# If you learn that the individual did not like vehicle $\#1$, what now is the probability that he/she liked at least one of the other two vehicles?

Consider randomly selecting a single individual and having that person test drive 3 different vehicles.

Define events $A_1, A_2, A_3$ by:

• $A_1$ = likes vehicle #1
• $A_2$ = likes vehicle #2
• $A_3$ = likes vehicle #3

Suppose that $P(A_1) = .55 \,, P(A_2) = .65 \,, P(A_3) = .7 \,, P(A_1 \cup A_2) = .8 \,, P(A2 \cap A3) = .4, \,, P(A1 \cup A2 \cup A3) = .88$

(a) What is the probability that the individual likes both vehicle #1 and vehicle 2?

(b) Determine and interpret $P(A_2 \mid A_3)$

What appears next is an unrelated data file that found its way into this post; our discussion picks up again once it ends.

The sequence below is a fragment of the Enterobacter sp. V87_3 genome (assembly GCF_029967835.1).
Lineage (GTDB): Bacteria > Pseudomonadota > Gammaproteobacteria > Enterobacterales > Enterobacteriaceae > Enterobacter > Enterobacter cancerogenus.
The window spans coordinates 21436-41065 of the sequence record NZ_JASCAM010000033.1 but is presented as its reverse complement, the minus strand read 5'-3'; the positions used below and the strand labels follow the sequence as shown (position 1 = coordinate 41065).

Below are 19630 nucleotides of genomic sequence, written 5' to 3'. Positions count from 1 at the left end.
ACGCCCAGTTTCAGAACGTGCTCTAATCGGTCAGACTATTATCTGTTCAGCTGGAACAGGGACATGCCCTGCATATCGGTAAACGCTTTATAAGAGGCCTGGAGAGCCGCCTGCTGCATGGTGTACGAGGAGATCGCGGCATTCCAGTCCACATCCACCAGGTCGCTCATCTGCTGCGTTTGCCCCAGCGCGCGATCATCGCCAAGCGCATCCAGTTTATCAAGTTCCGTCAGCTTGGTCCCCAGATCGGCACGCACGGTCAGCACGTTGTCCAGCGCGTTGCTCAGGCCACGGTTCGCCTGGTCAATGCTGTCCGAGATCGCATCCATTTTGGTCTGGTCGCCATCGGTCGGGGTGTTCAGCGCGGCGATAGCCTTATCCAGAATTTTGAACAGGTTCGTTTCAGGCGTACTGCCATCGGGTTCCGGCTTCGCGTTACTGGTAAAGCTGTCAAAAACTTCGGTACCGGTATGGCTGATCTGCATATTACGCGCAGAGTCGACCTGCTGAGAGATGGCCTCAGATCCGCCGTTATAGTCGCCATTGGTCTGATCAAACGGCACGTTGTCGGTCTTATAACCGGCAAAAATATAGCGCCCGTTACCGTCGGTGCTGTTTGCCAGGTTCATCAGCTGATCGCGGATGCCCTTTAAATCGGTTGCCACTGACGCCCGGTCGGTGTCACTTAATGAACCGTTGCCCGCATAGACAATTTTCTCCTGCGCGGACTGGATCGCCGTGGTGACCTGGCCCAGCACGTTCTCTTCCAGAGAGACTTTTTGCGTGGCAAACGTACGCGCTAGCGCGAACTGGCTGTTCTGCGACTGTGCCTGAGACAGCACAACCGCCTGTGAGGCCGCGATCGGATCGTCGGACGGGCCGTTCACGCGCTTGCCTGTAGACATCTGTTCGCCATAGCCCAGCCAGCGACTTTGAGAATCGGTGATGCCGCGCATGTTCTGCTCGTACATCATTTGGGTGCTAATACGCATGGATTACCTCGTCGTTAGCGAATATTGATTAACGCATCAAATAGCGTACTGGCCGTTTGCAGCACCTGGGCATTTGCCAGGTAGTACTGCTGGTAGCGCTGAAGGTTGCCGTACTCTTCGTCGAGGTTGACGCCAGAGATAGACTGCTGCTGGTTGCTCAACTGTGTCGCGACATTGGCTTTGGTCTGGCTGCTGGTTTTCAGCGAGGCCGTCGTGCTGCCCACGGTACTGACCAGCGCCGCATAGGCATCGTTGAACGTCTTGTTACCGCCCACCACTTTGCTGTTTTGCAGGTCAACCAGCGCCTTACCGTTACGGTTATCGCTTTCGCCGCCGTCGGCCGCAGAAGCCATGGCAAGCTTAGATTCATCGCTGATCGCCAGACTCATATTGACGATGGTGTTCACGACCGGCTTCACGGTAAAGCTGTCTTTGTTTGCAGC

(c) Are $A_2$ and $A_3$ independent events? Answer in two different way.

(d) If you learn that the individual did not like vehicle #1, what now is the probability that he/she liked at least one of the other two vehicles?

I am stuck on the fourth part. What I have done so far : I am thinking $P(A_2 \mid A_1') + P(A_3 \mid A_1') + P(A_3 \cap A_2 \mid A_1')$

• I am stuck on the fourth part. What I have done so far : I am thinking P(A2 | A1') + P(A3 | A1') + P(A3 intersect A2 | A1') – user287967 Feb 5 '16 at 1:34
• Please learn to format your posts. It will help prevent confusion and make your posts easier to read. You can review the edits made to your post to get an idea of how it works, and you can read the quick reference page here. – Em. Feb 5 '16 at 2:01

Close. You want: $\quad\mathsf P(A_2\cup A_3\mid A_1') = \mathsf P(A_2\mid A_1') + \mathsf P(A_3\mid A_1') - \mathsf P(A_2\cap A_3 \mid A_1')$
• @Max Note: $\mathsf P(A_2\cap A_1') = \mathsf P(A_2) - \mathsf P(A_1\cap A_2)$ – Graham Kemp Feb 5 '16 at 2:03
• But how do we calculate P(A2∣A1′)+P(A3∣A1′)−P(A2∩A3∣A1′) – fjch1997 Oct 22 '18 at 15:33